Sunday, May 29, 2016

Review of "Raising Global Children" by Stacie Nevadomski Berdan and Marshall S. Berdan

Following is another long overdue book review that I've been wanting to write about but family life just hasn't allowed for it. The bright side for me is that I've also read this book twice since receiving it just over two years ago.

Raising Global Children by Stacie Nevadomski Berdan (published by ACTFL) and Marshall S. Berdan is a wonderful book and one that I'm thankful to have in my personal home library.  I received the book (my copy is signed!) back in March 2014 while having dinner in New York City with Stacie during the IIE 'Generation Study Abroad’ Think Tank that I was invited to and Stacie was facilitating.

It's a wonderful book and one that anyone raising children today needs to add to their nightstand.  My wife and I strive to raise global children.  While we work to add as many stamps as possible to our children's passports we work hard to instill a global mindset as well.  Raising Global Children is an excellent resources and one that I have found much value in and one that has challenged me to think of new and creative ways to think about global mindedness.  The Table of Contents follows:


Chapter 1: A World of Change
Chapter 2: What Raising Global Children Means
Chapter 3: Building a Launch Pad: How to Prepare Children to Become Global
Chapter 4: Teaching Language: "Switching On" the Global Mindset
Chapter 5: Exploring Culture: Having Fun with Global Food, Music, Books, and Friends
Chapter 6: Learning Through Travel: Broadening Minds at Home and Abroad
Chapter 7: Helping Teens Further Their Global Mindset
Chapter 8: Advocating for Raising Global Children

You purchase can learn more about Raising Global Children via Stacie's website here and while you are there check out her other books and you may also wish to consider bringing Stacie in as a speaker or consultant.

Disclaimer:  Aside from receiving a copy of Raising Global Children I receive no other compensation.

Friday, May 27, 2016

Review of "Global Dexterity: How to Adapt Your Behavior Across Cultures without Losing Yourself in the Process" by Andy Molinsky

This is a much delayed review post of the book "Global Dexterity: How to Adapt Your Behavior Across Cultures without Losing Yourself in the Process" (published by Harvard Business Review Press) written by Andy Molinsky.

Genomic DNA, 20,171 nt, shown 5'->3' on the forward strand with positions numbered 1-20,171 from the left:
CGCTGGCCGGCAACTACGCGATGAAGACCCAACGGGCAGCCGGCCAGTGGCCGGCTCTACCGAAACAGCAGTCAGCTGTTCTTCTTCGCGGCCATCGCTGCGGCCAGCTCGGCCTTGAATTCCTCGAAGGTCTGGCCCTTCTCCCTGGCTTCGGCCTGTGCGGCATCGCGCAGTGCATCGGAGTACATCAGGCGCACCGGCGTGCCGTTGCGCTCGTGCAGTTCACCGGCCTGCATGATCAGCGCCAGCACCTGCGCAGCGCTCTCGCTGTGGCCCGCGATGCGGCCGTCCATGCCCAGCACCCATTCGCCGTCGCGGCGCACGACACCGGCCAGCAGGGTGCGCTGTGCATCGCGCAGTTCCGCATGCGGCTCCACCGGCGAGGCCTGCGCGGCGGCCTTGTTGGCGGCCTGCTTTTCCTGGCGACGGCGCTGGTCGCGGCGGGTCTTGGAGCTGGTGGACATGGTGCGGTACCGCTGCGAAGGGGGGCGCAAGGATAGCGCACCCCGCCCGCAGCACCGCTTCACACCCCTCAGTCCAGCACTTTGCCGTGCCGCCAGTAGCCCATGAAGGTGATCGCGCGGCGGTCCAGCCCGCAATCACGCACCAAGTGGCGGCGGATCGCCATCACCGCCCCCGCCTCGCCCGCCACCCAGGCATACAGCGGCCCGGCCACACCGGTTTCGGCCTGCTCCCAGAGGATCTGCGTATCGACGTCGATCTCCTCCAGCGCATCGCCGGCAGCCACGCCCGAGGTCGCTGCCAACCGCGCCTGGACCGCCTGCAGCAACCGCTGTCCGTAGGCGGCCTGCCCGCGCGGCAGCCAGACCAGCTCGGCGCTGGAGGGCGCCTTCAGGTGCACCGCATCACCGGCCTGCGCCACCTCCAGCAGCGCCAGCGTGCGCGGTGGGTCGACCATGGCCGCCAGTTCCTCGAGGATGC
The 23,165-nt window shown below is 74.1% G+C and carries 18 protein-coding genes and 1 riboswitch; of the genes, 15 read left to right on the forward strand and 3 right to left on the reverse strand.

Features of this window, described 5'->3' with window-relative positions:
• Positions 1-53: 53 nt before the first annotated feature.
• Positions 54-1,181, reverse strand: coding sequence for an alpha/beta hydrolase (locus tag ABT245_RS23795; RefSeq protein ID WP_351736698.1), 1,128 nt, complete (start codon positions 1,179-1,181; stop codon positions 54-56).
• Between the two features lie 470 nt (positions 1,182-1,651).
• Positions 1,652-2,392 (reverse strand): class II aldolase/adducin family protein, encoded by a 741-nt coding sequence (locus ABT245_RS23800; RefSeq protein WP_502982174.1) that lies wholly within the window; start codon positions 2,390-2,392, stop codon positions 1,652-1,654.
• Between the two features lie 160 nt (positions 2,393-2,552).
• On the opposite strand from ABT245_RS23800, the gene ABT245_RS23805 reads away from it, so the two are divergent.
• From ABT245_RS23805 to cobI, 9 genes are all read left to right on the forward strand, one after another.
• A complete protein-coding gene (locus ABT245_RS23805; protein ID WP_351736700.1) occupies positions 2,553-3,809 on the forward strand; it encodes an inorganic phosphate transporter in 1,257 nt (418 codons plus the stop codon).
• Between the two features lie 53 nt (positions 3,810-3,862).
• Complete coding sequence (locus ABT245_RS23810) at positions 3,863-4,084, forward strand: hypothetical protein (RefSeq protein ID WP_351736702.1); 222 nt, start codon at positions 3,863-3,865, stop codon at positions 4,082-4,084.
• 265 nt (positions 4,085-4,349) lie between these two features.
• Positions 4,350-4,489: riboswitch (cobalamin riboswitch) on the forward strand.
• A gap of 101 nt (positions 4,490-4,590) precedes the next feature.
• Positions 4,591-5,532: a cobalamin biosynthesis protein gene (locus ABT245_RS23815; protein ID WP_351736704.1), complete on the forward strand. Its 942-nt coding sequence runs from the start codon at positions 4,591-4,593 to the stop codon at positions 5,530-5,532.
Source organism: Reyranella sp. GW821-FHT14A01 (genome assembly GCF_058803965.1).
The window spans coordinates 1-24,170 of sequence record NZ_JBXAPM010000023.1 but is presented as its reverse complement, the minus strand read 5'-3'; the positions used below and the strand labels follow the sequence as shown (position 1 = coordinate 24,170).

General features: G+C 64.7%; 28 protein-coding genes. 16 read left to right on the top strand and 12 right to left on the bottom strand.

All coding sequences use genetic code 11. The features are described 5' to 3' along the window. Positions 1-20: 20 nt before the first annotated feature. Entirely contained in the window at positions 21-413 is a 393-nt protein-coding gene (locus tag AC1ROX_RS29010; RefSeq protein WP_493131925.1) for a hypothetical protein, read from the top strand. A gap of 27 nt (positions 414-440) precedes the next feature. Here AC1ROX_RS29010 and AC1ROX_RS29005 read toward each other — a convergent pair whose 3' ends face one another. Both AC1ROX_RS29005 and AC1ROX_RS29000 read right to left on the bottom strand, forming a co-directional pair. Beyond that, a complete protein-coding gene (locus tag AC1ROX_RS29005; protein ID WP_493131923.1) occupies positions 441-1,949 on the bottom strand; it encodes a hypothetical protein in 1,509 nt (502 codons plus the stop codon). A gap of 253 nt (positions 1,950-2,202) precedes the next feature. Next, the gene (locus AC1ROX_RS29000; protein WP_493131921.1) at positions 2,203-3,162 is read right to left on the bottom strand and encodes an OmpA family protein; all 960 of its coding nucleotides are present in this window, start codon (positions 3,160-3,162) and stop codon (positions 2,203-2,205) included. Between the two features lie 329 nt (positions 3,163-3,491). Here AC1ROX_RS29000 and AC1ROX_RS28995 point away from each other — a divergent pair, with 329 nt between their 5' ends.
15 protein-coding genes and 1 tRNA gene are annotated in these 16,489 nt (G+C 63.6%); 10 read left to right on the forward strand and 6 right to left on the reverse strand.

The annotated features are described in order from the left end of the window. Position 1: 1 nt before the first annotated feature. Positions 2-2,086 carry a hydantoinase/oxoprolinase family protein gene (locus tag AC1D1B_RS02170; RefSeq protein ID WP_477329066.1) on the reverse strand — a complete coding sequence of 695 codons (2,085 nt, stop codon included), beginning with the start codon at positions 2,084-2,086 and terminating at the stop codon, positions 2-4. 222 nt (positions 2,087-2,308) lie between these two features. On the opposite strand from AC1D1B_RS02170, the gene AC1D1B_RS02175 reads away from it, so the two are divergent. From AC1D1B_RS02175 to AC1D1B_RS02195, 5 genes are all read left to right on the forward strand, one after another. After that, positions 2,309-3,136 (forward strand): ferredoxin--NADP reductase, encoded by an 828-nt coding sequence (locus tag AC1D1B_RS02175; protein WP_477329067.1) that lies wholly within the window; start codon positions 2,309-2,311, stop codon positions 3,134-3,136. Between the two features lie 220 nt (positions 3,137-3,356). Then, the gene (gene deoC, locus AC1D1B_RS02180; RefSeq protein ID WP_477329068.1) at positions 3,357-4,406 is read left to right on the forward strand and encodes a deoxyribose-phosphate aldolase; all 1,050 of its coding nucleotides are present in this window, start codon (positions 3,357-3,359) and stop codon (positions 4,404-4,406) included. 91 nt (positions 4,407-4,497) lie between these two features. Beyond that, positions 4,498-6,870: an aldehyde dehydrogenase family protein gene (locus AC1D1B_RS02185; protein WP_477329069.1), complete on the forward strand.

I've had Global Dexterity for two years now and while life events have prevented me from writing a review for IHEC Blog the time allowed me to find time to read it twice.  It's a fantastic book on one that I keep in the International Programs Office library at the University of Chicago Booth School of Business and I recommend to many of the MBA students I meet with to talk about their international exchange program interests.  I have found Global Dexterity to be very helpful to me in my international travels!

Andy Molinsky is a Professor of International Management and Organizational Behavior at Brandeis University's International Business School and he is an expert on the challenges people experience when adapting to foreign settings.  Molinsky defines global dexterity as "the capacity to adapt your behavior, when necessary, in a foreign cultural environment to accommodate new and different expectations that vary from those of your native cultural setting".

Global Dexterity is an easy read and one that is accessible to people from all cultural backgrounds and is broken down into three parts.  The Table of Contents follows:

Part One
Why Global Dexterity Matters

1. Introduction to Global Dexterity
2. Psychological Challenges of Developing Global Dexterity

Part Two
How to Develop Your Own Global Dexterity

3. Diagnose the New Cultural Code
4. Identify Your Own Challenges with the New Cultural Code
5. Overcome Challenges by Customizing Your Cultural Behavior
6. Integrate What You Have Learned Through Rehearsal and Evaluation

Part Three
Fine-Tuning Your Global Dexterity

7. Charting Your Progress Over Time
8. Getting Others to Forgive Your Cultural Mistakes
9. Finding a Cultural Mentor
10. Choosing Whether or Not to Adapt Your Behavior

Conclusion: The Myth and Reality of Adapting Behavior Across Cultures

The most valuable part of Global Dexterity for me is the second chapter on "Psychological Challenges of Developing Global Dexterity".  Molinsky's first statements in this chapter really hit home with me and it is this chapter that really captured my attention.  Molinsky states that "many people assume that knowledge is the key to intercultural success.  But mere knowledge about cultural differences is not enough to be successful abroad. You need to be able to transfer that knowledge into action." and he is so right.  The book really makes one reflect and the book only gets better as you read on.

Global Dexterity will be of interest and value to everyone who crosses international borders for personal travel, study/research and business and is a book that I fully recommend without reservation!  You can purchase your copy today (at a very nice price) via Powell's here.

Disclaimer:  Aside from receiving a copy of the book I receive no compensation or any privileges from the review of Global Dexterity.

Monday, May 23, 2016

Follow the Twitter Backchannel from the upcoming NAFSA Conference in Denver, Colorado from May 29-June 3, 2016 #NAFSA16